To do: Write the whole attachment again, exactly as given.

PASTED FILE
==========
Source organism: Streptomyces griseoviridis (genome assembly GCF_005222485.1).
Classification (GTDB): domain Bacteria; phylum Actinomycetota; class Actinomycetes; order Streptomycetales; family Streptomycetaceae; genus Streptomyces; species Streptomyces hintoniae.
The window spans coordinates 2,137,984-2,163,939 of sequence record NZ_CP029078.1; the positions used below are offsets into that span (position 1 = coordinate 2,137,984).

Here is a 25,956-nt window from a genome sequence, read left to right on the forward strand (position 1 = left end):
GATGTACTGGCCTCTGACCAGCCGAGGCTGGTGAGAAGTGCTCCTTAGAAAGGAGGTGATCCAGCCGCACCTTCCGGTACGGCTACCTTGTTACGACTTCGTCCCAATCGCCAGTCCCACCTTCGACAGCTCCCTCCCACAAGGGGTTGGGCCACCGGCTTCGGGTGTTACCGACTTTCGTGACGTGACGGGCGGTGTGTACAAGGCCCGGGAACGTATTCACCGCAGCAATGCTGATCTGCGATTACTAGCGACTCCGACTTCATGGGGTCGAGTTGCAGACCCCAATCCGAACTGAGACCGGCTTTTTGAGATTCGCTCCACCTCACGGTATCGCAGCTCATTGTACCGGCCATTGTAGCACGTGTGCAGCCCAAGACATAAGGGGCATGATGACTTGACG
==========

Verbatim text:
Source organism: Streptomyces griseoviridis (genome assembly GCF_005222485.1).
Classification (GTDB): domain Bacteria; phylum Actinomycetota; class Actinomycetes; order Streptomycetales; family Streptomycetaceae; genus Streptomyces; species Streptomyces hintoniae.
The window spans coordinates 2,137,984-2,163,939 of sequence record NZ_CP029078.1; the positions used below are offsets into that span (position 1 = coordinate 2,137,984).

Here is a 25,956-nt window from a genome sequence, read left to right on the forward strand (position 1 = left end):
GATGTACTGGCCTCTGACCAGCCGAGGCTGGTGAGAAGTGCTCCTTAGAAAGGAGGTGATCCAGCCGCACCTTCCGGTACGGCTACCTTGTTACGACTTCGTCCCAATCGCCAGTCCCACCTTCGACAGCTCCCTCCCACAAGGGGTTGGGCCACCGGCTTCGGGTGTTACCGACTTTCGTGACGTGACGGGCGGTGTGTACAAGGCCCGGGAACGTATTCACCGCAGCAATGCTGATCTGCGATTACTAGCGACTCCGACTTCATGGGGTCGAGTTGCAGACCCCAATCCGAACTGAGACCGGCTTTTTGAGATTCGCTCCACCTCACGGTATCGCAGCTCATTGTACCGGCCATTGTAGCACGTGTGCAGCCCAAGACATAAGGGGCATGATGACTTGACG